6. Calamities and Assassination:
The high priest's dying words, "Yahweh look upon it, and require it," soon found an answer. Within a year of Zechariah's death, the armies of Hazael, the Syrian king, were ravaging and laying waste Judah. The city of Gath fell, and a battle, the place of which is not given, placed Jerusalem at the mercy of the foe (2 Kings 12:17 2 Chronicles 24:23, 24). To save the capital from the indignity of foreign occupation, Jehoash, then in dire sickness, collected all the hallowed things of the temple, and all the gold of the palace, and sent them to Hazael (2 Kings 12:17, 18). This failure of his policy, in both church and state, excited such popular feeling against Jehoash, that a conspiracy was formed to assassinate him. His physical sufferings won for him no sympathy, and two of his own officers slew him, while asleep, in the fortress of Millo, where he was paying a visit (2 Kings 12:20). He was buried in the city of David, but not in the royal sepulchers, as Jehoiada had been (2 Chronicles 24:25).
Jehoash is mentioned as the father of Amaziah (2 Kings 14:1 2 Chronicles 25:25). His contemporaries in Israel were Jehoahaz (2 Kings 13:1) and Jehoash (2 Kings 13:10).
(2) The son of Jehoahaz, and 12th king of Israel (2 Kings 13:10-25; 2 Kings 14:8-16 2 Chronicles 25:17-24).
II. Twelveth King of Israel
1. Accession and Reign:
Jehoash reigned for 16 years. His accession may be placed in 813 B.C. There were almost simultaneous changes in the sovereignties of Judah and of Assyria-Amazih succeeding to the throne of Judah in the 2nd year of Jehoash, and Ramman-nirari III coming to the throne of Assyria in 811 B.C.-which had important effects on the history of Israel in this reign.
2. Elisha and Jehoash:
During the three previous reigns, for half a century, Elisha had been the prophet of Yahweh to Israel. He was now aged and on his deathbed. Hearing of his illness, the young king came to Dothan, where the prophet was, and had a touching interview with him. His affectionate exclamation, "My father, my father, the chariots of Israel and the horsemen thereof" (2 Kings 13:14; compare 2:12), casts a pleasing light upon his character. On his lips the words had another meaning than they bore when used by Elish himself at Elijah's translation. Then they referred to the "appearance" which parted Elisha from his master; now they referred to the great service rendered by the prophet to the kingdom. Not only had Elisha repeatedly saved the armies of Israel from the ambushes prepared for them by the Syrians (2 Kings 6:8-23), but he had given assurance of the relief of the capital when it was at its worst extremity (2 Kings 6:24). To Jehoash, Elisha's presence was indeed in place of chariots and horse. The truth was anew demonstrated by the promise which the dying prophet now made to him. Directing Jehoash in the symbolical action of the shooting of certain arrows, he predicted three victories over the Syrians-the first at Aphek, now Fik, on the East of the Lake of Galilee-and more would have been granted, had the faith of the king risen to the opportunity then afforded him (2 Kings 6:15-19).
3. Assyria and Damascus:
An interesting light is thrown by the annals of Assyria on the circumstances which may have made these victories of Jehoash possible. Ramman-nirari III, who succeeded to the throne in 811 B.C., made an expedition against Damascus, Edom and Philistia, in his account of which he says: "I shut up the king (of Syria) in his chief city, Damascus..... He clasped my feet, and gave himself up..... His countless wealth and goods I seized in Damascus." With the Syrian power thus broken during the remainder of this ruler's reign of 27 years, it may be understood how Jehoash should be able to recover, as it is stated he did, the cities which Ben-hadad had taken from his father Jehoahaz (2 Kings 13:25). Schrader and others see in this Assyrian ruler the "saviour" of Israel alluded to in 2 Kings 13:5; more usually the reference is taken to be to Jehoash himself, and to Jeroboam II (compare 2 Kings 14:27).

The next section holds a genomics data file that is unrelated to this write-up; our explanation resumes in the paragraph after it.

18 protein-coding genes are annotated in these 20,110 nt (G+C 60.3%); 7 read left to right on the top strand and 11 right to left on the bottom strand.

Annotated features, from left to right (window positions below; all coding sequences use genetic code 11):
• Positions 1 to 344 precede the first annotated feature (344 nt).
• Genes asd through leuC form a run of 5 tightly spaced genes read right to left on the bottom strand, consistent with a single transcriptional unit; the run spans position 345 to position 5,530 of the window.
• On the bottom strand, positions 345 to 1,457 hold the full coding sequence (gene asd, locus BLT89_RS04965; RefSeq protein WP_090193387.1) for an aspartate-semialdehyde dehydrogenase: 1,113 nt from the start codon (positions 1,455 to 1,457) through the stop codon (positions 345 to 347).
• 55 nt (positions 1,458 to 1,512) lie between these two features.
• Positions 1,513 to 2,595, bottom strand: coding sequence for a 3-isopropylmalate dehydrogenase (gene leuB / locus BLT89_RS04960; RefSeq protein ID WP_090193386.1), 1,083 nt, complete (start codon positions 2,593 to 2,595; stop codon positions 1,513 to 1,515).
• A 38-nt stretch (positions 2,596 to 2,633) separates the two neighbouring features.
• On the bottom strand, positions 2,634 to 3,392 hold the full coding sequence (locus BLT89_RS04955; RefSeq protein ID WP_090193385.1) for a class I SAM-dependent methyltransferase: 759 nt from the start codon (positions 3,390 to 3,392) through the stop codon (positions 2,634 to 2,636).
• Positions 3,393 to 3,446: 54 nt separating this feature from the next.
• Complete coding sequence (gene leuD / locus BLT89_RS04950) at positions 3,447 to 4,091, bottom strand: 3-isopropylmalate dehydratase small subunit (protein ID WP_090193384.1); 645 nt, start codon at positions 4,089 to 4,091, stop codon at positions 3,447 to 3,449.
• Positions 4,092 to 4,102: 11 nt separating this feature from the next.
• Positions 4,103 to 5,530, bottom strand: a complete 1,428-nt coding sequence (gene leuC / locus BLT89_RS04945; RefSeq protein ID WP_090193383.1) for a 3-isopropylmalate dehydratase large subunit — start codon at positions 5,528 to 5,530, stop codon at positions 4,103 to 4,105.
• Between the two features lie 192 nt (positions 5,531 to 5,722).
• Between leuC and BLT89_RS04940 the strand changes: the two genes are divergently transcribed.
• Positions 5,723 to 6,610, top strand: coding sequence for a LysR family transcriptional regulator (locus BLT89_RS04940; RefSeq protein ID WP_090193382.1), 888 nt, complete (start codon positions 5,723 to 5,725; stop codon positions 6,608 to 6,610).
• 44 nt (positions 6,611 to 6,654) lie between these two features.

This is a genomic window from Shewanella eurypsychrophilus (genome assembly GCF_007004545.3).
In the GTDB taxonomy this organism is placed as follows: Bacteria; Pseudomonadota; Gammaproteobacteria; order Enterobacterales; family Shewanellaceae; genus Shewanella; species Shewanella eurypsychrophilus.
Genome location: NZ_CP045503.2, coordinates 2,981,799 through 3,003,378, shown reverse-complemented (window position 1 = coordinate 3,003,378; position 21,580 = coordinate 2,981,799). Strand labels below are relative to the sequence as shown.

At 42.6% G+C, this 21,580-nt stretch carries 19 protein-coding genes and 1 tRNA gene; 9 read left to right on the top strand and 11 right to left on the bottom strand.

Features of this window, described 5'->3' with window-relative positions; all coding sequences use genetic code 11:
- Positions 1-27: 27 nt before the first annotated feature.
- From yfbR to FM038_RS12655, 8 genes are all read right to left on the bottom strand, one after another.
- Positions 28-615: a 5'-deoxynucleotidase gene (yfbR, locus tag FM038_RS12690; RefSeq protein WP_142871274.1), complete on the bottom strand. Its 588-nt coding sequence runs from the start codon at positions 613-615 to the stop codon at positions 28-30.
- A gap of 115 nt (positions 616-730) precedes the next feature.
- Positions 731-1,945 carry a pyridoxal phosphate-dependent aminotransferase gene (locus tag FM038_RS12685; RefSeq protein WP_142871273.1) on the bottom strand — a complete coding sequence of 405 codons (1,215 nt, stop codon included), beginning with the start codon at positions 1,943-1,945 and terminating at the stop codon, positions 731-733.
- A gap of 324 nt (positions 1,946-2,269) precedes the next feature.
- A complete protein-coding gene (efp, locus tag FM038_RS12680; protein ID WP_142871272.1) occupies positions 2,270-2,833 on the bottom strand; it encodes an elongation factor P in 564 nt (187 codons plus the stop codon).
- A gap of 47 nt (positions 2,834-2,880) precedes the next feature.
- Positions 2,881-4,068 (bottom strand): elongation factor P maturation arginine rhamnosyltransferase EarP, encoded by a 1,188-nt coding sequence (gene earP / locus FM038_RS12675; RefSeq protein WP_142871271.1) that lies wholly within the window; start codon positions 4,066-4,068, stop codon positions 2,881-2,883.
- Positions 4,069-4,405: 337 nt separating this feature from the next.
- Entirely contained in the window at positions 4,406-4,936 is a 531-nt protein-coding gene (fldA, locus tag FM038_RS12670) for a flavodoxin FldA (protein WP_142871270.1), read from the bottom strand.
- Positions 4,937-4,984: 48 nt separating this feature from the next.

4. War With Judah:
The epitome of Jehoash's reign is very brief, but the favorable impression formed of him from the acts of Elisha is strengthened by another gained from the history of Amaziah of Judah (2 Kings 14:8-16 2 Chronicles 25:17-24). For the purpose of a southern campaign Amaziah had hired a large contingent of troops from Samaria. Being sent back unemployed, these mercenaries committed ravages on their way home, for which, apparently, no redress was given. On the first challenge of the king of Judah, Jehoash magnanimously refused the call to arms, but on Amaziah persisting, the peace established nearly 80 years before by Jehoshaphat (1 Kings 22:44) was broken at the battle of Beth-shemesh, in which Amaziah was defeated and captured. Jerusalem opened its gates to the victor, and was despoiled of all its treasure, both of palace and temple. A portion of the wall was broken down, and hostages for future behavior were taken to Samaria (2 Kings 14:13, 14).
Jehoash did not long survive his crowning victory, but left a resuscitated state, and laid the foundation for a subsequent rule which raised Israel to the zenith of its power. Josephus gives Jehoash a high character for godliness, but, like each of his predecessors, he followed in the footsteps of Jeroboam I in permitting, if not encouraging, the worship of the golden calves. Hence, his conduct is pronounced "evil" by the historian (2 Kings 13:11). He was succeeded by his son Jeroboam II.
W. Shaw Caldecott
jo'-ash (yo'ash, "Yahweh is strong" or "Yahweh has bestowed"; Ioas):
(1) Father of Gideon, of the clan of Abiezer and the tribe Manasseh (Judges 6:11, 29, 30, 31; Judges 7:14; Judges 8:13, 19, 32). Gideon declares (Judges 6:15) that the family is the poorest in Manasseh, words similar to those of Saul (1 Samuel 9:21), and not to be taken too literally. Joash would be a man of standing and wealth, for Gideon was able to command 10 servants to destroy the altar and the Asherah (Judges 6:27, 34), and also to summon the whole clan to follow him. Further, the altar that Joash had was that used by the community (Judges 6:28), so that he would be the priest, not only of his own family qua paterfamilias, but also of the community in virtue of his position as chief. When Gideon destroyed the altar and the Asherah or sacred pillar by it, Joash refused to deliver his son to death, declaring that Baal, if he was a god, should avenge himself (compare Elijah in 1 Kings 18).